Format

Send to

Choose Destination
Clin Rheumatol. 2014 Feb;33(2):215-20. doi: 10.1007/s10067-013-2346-8. Epub 2013 Aug 3.

Serum galectin-3 level in systemic sclerosis.

Author information

1
Department of Rheumatology, Faculty of Medicine, Firat University, 23119, Elazig, Turkey, kocassk@yahoo.com.

Abstract

Systemic sclerosis (SSc) is an autoimmune disease of unknown etiology characterized by progressive fibrosis. Activated fibroblasts are mainly responsible for fibrosis in SSc. Galectin-3, a β-galactoside-binding lectin, plays many important regulatory roles in both physiological and pathological processes including proliferation, apoptosis, inflammation, and fibrosis. The purpose of this study was to assess the serum galectin-3 levels in patients with SSc. Thirty-seven SSc patients, 23 systemic lupus erythematosus (SLE) patients (serving as patient control group), and 28 healthy volunteers were enrolled in this study. Disease activity and severity scores were detected with Valentini disease activity index and Medsger disease severity scale in the SSc group and SLE disease activity index and Systemic Lupus International Collaborating Clinics/American College of Rheumatology damage index in the SLE group. The serum levels of galectin-3, vascular endothelial growth factor, transforming growth factor-β, and interleukin-6 were determined. Compared to the control group, the galectin-3 levels were higher in the SSc and SLE groups. The galectin-3 levels were not correlated with the disease activity and severity indexes in both patient groups. But, the serum galectin-3 levels were higher in the active SSc and SLE subgroups than in the inactive SSc (4.6 ± 5.8 vs. 1.3 ± 1.1 ng/ml, p = 0.015) and SLE (17.4 ± 11.3 vs. 6.5 ± 8.9 ng/ml, p = 0.019) subgroups. These results suggest that galectin-3, which is associated with fibrosis and inflammation by previous studies, may be a prominent biomarker of disease activity in SSc.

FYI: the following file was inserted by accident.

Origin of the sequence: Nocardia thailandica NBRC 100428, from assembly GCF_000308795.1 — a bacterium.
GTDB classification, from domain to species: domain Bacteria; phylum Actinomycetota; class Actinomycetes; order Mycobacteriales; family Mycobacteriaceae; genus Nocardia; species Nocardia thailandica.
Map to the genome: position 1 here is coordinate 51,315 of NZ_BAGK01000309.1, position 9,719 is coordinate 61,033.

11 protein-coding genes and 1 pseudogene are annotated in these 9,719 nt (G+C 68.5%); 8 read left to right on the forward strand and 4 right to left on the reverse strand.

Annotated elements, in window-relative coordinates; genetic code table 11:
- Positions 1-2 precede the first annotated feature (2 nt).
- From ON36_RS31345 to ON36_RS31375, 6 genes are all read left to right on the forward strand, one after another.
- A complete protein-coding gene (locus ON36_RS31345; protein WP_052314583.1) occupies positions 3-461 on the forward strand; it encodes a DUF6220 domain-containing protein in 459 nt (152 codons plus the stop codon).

PMID:
23912642
DOI:
10.1007/s10067-013-2346-8
[Indexed for MEDLINE]

Supplemental Content

Full text links

Icon for Springer
Loading ...
Support Center